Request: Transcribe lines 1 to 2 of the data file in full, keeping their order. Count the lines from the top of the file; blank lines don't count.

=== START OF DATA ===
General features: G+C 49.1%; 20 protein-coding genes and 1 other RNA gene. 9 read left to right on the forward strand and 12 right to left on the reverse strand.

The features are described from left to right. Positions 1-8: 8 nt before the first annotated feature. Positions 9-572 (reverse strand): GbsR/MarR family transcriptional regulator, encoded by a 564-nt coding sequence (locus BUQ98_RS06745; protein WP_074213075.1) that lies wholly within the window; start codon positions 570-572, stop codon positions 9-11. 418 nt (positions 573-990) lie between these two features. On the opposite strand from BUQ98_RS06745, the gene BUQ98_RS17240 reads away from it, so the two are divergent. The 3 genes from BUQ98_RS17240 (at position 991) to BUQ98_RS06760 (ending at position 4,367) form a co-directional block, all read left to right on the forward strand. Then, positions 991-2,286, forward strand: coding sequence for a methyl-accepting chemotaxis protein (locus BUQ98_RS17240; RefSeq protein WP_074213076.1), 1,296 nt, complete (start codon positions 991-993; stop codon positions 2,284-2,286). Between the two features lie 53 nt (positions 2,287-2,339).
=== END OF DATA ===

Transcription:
General features: G+C 49.1%; 20 protein-coding genes and 1 other RNA gene. 9 read left to right on the forward strand and 12 right to left on the reverse strand.

The features are described from left to right. Positions 1-8: 8 nt before the first annotated feature. Positions 9-572 (reverse strand): GbsR/MarR family transcriptional regulator, encoded by a 564-nt coding sequence (locus BUQ98_RS06745; protein WP_074213075.1) that lies wholly within the window; start codon positions 570-572, stop codon positions 9-11. 418 nt (positions 573-990) lie between these two features. On the opposite strand from BUQ98_RS06745, the gene BUQ98_RS17240 reads away from it, so the two are divergent. The 3 genes from BUQ98_RS17240 (at position 991) to BUQ98_RS06760 (ending at position 4,367) form a co-directional block, all read left to right on the forward strand. Then, positions 991-2,286, forward strand: coding sequence for a methyl-accepting chemotaxis protein (locus BUQ98_RS17240; RefSeq protein WP_074213076.1), 1,296 nt, complete (start codon positions 991-993; stop codon positions 2,284-2,286). Between the two features lie 53 nt (positions 2,287-2,339).